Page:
The never-ending story of the Waste Isolation Pilot Plant (WIPP) fire and radiation leaks in Carlsbad, New Mexico, raises questions about nuclear safety and the future of nuclear waste around this country, as well as around the world.
It’s is still unknown what at WIPP is leaking or how extensive the contamination might be below ground. It has been said the extent of contamination “could topple long-held assumptions.”
On Feb 5, a salt-hauling vehicle caught fire, resulting in the evacuation of 86 workers, who were working underground at WIPP at the time. Several WIPP employees were exposed to radiation. The fire created a lot of thick black smoke, which was seen escaping through the salt-handling shaft outside of WIPP.
The radiation leak, "identified by WIPP" at 11:30 p.m., Friday, Feb 14, was covered up for six days. At first, Department of Energy (DOE) experts said "increased radiation in Carlsbad, New Mexico, is not related incidents at WIPP." However, DOE and "other sources" later confirmed that trace amounts of particulate radiation were released to the surface and into the atmosphere at the WIPP facility. It may take six days or more, but eventually, the truth comes out.
The Accident Investigation Board (Board) found a total of 10 contributing factors for the fire at the nuclear waste dump, and it "places blame" as follows:
- Nuclear Waste Partnership (NWP)'s for a "less than adequate" fire protection program
- DOE's Carlsbad Field Office (CBFO) for being negligent in holding NWP accountable for cleanup of potential hazards, "despite repeated reported deficiencies."
- DOE's Headquarters in Washington for not holding the CBFO accountable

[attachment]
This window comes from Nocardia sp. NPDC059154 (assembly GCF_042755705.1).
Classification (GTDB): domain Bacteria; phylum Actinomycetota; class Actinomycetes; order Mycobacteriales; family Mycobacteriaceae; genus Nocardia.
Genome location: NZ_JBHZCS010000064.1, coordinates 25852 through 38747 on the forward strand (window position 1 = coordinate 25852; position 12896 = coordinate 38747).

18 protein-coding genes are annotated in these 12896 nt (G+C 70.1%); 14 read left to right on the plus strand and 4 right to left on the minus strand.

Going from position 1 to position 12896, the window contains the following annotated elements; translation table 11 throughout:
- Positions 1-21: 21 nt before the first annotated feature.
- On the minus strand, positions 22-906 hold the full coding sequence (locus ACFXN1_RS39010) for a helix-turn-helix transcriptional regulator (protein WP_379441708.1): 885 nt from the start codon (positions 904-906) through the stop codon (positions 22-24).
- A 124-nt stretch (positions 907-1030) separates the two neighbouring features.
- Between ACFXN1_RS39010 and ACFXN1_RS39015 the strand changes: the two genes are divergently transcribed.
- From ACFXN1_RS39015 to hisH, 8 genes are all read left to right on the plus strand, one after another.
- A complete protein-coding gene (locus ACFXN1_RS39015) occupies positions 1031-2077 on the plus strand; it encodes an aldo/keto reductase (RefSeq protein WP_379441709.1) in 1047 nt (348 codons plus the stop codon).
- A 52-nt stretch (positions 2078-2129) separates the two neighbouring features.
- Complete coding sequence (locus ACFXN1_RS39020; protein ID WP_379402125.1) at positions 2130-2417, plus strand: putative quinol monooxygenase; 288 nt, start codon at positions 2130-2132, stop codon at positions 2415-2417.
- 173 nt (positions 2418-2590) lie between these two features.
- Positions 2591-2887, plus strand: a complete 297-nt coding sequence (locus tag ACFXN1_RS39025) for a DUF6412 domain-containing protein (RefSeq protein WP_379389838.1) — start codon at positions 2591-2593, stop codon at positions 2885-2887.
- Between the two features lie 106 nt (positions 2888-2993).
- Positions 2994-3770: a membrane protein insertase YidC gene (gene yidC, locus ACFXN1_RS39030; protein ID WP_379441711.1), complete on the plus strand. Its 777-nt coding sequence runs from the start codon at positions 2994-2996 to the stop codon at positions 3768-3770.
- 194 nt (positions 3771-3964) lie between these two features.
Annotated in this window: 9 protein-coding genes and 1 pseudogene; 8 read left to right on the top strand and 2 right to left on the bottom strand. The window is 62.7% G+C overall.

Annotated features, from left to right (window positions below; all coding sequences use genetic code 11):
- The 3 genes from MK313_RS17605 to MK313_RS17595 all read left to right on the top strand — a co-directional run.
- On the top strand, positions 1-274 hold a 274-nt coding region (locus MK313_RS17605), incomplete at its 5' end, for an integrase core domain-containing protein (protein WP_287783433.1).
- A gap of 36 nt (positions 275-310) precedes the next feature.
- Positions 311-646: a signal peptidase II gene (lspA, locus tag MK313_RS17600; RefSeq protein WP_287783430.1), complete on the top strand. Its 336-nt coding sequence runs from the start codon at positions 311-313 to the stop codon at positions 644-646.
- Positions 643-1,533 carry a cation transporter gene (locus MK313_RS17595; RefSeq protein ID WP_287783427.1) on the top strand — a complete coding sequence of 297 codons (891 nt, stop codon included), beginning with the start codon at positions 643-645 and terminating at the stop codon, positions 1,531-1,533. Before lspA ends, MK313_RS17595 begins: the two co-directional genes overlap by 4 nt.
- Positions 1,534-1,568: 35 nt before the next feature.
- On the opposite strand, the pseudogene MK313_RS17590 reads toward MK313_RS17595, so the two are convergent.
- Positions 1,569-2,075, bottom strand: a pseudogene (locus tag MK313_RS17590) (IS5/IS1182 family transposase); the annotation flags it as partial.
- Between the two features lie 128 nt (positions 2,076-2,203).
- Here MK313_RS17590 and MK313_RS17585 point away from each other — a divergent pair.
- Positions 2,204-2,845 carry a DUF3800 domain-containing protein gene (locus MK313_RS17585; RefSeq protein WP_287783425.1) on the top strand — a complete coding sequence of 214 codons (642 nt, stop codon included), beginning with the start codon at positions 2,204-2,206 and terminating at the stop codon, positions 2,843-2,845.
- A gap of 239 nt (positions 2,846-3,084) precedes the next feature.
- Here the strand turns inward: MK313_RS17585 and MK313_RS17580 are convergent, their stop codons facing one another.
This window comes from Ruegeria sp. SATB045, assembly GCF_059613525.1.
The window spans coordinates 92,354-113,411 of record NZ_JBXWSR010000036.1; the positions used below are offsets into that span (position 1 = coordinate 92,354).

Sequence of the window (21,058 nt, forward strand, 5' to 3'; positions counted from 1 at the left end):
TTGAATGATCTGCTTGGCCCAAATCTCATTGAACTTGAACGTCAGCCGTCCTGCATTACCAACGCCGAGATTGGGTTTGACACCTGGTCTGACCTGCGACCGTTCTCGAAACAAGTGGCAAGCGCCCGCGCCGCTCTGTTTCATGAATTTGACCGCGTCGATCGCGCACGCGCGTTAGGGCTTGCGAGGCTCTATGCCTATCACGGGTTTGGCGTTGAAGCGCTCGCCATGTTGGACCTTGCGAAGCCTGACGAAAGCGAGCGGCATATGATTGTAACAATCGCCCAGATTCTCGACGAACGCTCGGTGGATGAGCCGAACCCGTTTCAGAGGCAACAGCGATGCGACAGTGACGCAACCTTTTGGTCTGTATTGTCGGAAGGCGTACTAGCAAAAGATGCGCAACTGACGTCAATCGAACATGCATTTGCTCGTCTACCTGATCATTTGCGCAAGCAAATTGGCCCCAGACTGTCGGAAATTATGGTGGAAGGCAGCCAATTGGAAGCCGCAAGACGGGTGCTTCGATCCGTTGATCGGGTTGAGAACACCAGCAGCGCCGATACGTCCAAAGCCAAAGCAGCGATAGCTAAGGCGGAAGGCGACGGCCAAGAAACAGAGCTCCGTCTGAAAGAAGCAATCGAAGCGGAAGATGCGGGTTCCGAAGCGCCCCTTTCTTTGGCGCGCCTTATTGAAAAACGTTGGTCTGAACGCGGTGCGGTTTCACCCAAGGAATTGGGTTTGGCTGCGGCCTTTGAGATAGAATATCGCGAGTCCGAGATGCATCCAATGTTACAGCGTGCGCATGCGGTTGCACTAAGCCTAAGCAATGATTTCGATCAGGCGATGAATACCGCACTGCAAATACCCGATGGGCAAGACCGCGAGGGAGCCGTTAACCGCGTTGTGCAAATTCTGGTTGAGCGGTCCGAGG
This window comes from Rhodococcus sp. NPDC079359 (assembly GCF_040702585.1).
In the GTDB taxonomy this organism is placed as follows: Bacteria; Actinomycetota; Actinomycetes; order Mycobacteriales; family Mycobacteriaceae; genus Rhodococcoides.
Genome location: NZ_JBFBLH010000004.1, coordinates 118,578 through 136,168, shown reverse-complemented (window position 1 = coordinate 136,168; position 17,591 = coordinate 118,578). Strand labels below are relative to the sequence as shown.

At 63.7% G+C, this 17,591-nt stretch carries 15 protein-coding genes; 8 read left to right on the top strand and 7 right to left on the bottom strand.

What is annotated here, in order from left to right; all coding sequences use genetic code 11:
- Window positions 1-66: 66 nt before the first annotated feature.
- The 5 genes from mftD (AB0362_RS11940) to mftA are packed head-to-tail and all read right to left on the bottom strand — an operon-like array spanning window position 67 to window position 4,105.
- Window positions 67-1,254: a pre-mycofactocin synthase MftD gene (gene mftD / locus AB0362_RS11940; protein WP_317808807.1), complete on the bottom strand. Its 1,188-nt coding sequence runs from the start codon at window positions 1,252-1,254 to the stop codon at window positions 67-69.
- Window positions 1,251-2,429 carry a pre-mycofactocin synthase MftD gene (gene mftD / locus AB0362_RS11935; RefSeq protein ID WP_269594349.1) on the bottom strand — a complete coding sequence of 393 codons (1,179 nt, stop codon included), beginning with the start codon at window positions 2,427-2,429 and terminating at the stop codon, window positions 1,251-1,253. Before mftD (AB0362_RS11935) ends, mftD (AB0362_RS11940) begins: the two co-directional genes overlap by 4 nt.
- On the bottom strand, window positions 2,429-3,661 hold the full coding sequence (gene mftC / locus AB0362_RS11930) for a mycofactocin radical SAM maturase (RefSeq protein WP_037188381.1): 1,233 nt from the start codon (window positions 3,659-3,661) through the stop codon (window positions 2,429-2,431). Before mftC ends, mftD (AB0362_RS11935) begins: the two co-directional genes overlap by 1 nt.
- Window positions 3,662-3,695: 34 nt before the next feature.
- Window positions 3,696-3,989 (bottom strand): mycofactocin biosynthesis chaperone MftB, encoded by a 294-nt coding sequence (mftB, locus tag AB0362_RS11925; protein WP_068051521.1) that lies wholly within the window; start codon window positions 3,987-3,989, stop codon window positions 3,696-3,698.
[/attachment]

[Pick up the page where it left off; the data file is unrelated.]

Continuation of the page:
- DOE's Headquarters for generally poor oversight
However, DOE investigators "beg to differ." They say:
- Ineffective maintenance and poor safety procedures by NWP and previous contractor, Washington TRU Solutions, are to blame for February's underground fire at WIPP.
- Contributing causes of the fire were an accumulation of combustible materials in the underground that exceeded set limits.
Not to worry, there's plenty of blame to go around. NWP holds Farok Sharif to blame and to prove it, they've demoted him from President of NWP to TRU Waste Program Project Manager. Bob McQuinn replaces him as president. And then there's a team of Federal investigators who want to visit the site. We'll have to wait to see where they place blame.
On Wednesday, April 2, two eight-person teams entered the underground facility for the first time since the Feb. 14 radiation leak. They were suited in anti-contamination gear and equipped with powered air-breathing units.The team did not detect any "airborne contamination." Wednesday's work paves the way for additional workers to enter the mine to identify the source of the radiation leaks and begin cleanup efforts.
Stay tuned . . .